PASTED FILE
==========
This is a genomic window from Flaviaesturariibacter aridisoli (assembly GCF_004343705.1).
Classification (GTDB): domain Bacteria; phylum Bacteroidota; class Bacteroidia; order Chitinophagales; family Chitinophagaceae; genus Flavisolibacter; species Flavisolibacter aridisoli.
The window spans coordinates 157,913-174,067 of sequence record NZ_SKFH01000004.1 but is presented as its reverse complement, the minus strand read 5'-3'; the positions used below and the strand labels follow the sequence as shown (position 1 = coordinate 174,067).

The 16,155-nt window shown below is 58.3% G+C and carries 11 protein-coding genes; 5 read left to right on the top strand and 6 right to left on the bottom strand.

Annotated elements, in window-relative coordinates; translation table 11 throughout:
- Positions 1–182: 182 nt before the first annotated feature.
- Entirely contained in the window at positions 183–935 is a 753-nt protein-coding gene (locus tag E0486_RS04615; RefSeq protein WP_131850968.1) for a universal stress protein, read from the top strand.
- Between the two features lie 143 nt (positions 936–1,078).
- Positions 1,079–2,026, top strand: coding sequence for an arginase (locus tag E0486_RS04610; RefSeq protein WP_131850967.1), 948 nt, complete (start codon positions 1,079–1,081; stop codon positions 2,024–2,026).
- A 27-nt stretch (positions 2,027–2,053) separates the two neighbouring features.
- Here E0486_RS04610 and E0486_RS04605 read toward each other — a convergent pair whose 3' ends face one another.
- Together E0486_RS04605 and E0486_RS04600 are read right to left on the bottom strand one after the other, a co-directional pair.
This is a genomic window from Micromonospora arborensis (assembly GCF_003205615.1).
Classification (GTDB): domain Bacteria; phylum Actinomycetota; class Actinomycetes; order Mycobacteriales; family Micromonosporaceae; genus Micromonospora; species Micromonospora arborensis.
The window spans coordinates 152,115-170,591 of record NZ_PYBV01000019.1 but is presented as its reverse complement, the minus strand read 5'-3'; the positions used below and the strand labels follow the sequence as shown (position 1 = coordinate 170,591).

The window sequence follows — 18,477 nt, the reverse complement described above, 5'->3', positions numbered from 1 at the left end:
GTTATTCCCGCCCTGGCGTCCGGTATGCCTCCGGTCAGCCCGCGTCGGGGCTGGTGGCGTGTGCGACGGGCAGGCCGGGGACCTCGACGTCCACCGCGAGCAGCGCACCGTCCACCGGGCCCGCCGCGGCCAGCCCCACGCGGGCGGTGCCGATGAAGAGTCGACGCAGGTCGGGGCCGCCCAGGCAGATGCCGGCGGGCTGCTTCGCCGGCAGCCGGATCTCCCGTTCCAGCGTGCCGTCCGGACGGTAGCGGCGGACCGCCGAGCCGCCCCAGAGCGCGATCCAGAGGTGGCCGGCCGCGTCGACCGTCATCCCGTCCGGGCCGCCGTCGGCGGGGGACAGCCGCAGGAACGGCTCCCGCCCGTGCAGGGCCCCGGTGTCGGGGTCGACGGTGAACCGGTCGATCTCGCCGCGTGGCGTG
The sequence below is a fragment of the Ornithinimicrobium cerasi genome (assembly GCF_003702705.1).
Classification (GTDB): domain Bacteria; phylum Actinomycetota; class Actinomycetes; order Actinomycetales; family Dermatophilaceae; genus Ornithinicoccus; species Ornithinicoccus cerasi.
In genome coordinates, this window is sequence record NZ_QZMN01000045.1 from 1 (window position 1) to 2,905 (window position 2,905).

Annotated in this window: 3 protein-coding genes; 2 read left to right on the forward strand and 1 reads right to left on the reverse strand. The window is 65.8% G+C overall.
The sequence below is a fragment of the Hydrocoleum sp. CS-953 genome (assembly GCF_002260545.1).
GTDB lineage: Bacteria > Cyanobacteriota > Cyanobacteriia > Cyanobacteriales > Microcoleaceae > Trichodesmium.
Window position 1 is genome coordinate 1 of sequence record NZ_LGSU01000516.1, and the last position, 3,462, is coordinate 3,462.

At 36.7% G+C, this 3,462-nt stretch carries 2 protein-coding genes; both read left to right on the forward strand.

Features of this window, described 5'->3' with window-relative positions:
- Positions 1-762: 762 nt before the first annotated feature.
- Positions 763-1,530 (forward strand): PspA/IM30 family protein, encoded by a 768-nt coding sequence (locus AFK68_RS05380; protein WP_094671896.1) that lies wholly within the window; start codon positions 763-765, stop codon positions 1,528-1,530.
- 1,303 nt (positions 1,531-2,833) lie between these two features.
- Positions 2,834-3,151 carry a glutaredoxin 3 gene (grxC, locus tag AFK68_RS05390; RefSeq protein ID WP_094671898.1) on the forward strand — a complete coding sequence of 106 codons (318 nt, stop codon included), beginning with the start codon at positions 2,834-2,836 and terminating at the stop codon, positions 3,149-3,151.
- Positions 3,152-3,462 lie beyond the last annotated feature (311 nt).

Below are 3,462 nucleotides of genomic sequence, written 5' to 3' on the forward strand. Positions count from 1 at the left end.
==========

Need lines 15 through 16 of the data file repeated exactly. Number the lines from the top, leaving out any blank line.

The window spans coordinates 152,115-170,591 of record NZ_PYBV01000019.1 but is presented as its reverse complement, the minus strand read 5'-3'; the positions used below and the strand labels follow the sequence as shown (position 1 = coordinate 170,591).

The window sequence follows — 18,477 nt, the reverse complement described above, 5'->3', positions numbered from 1 at the left end: